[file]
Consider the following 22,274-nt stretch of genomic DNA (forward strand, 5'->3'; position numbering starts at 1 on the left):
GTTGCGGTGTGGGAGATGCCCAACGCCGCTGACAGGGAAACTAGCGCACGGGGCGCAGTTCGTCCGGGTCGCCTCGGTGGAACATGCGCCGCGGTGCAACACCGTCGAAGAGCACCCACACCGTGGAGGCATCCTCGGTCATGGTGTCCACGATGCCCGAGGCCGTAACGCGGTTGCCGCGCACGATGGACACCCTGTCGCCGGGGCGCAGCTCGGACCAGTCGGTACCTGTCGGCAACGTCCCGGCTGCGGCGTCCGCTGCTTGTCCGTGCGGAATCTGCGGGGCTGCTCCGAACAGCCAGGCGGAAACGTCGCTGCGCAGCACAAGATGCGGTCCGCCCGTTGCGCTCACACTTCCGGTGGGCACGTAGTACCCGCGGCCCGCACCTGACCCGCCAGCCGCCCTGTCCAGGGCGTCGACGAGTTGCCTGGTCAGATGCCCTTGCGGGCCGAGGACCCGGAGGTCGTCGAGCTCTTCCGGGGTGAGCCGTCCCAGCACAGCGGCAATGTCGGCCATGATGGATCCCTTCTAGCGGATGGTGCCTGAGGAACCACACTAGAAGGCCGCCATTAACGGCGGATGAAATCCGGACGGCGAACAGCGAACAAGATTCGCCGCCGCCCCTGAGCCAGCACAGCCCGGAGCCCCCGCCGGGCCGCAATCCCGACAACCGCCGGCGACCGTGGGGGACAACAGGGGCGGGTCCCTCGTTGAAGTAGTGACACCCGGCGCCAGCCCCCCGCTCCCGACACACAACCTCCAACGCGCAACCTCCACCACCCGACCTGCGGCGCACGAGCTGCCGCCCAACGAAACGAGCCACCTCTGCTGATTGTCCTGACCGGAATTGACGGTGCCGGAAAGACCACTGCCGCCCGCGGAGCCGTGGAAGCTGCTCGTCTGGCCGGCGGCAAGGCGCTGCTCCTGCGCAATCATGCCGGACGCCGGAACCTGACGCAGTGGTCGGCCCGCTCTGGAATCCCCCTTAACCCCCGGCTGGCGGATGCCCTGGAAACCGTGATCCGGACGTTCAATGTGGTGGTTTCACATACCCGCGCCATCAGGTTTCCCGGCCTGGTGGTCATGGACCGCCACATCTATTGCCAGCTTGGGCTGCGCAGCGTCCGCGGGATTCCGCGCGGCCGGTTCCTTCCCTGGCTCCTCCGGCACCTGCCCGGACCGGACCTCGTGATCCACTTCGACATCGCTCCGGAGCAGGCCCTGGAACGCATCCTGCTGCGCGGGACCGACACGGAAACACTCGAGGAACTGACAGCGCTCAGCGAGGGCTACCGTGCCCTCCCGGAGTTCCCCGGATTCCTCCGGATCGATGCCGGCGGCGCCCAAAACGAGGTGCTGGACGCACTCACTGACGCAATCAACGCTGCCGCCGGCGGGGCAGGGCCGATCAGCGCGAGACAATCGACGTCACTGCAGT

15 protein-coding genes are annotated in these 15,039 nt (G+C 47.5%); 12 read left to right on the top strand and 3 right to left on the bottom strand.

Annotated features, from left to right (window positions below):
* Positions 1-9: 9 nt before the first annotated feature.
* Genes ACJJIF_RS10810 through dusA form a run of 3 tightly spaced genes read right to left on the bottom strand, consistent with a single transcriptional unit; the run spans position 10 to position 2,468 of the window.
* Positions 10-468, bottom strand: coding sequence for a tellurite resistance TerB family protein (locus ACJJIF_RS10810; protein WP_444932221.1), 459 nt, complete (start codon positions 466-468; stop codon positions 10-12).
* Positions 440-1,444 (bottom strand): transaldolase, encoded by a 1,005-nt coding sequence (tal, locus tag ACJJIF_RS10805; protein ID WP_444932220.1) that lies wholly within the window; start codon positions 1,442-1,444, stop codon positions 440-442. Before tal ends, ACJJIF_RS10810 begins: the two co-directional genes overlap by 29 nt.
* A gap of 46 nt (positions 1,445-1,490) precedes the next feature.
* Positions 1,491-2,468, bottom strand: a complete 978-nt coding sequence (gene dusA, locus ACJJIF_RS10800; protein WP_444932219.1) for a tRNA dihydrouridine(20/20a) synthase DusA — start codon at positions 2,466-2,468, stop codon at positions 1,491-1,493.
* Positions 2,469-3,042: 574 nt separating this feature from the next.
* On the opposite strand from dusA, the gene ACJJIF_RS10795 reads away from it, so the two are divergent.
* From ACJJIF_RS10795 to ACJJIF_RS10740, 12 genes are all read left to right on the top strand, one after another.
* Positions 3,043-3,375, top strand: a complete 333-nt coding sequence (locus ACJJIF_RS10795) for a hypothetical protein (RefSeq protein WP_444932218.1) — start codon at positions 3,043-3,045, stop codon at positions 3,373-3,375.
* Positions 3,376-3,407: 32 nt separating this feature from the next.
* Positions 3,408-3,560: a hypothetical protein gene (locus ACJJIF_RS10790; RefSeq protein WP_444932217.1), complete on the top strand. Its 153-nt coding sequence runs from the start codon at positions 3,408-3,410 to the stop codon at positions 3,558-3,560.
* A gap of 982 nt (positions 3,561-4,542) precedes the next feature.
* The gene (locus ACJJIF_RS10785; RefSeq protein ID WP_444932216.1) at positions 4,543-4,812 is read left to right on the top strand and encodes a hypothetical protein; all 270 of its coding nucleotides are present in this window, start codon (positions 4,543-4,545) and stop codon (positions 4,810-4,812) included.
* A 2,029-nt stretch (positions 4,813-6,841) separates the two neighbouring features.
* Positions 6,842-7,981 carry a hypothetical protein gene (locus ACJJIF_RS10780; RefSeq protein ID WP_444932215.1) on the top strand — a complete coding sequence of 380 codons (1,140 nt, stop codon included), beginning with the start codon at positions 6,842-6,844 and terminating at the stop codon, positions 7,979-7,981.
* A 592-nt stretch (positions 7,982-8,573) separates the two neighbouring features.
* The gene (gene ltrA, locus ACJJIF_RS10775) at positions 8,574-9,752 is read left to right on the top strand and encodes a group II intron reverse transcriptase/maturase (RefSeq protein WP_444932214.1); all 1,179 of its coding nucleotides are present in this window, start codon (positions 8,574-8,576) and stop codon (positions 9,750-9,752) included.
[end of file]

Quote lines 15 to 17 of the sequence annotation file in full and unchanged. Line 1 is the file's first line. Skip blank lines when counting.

* Positions 3,376-3,407: 32 nt separating this feature from the next.
* Positions 3,408-3,560: a hypothetical protein gene (locus ACJJIF_RS10790; RefSeq protein WP_444932217.1), complete on the top strand. Its 153-nt coding sequence runs from the start codon at positions 3,408-3,410 to the stop codon at positions 3,558-3,560.
* A gap of 982 nt (positions 3,561-4,542) precedes the next feature.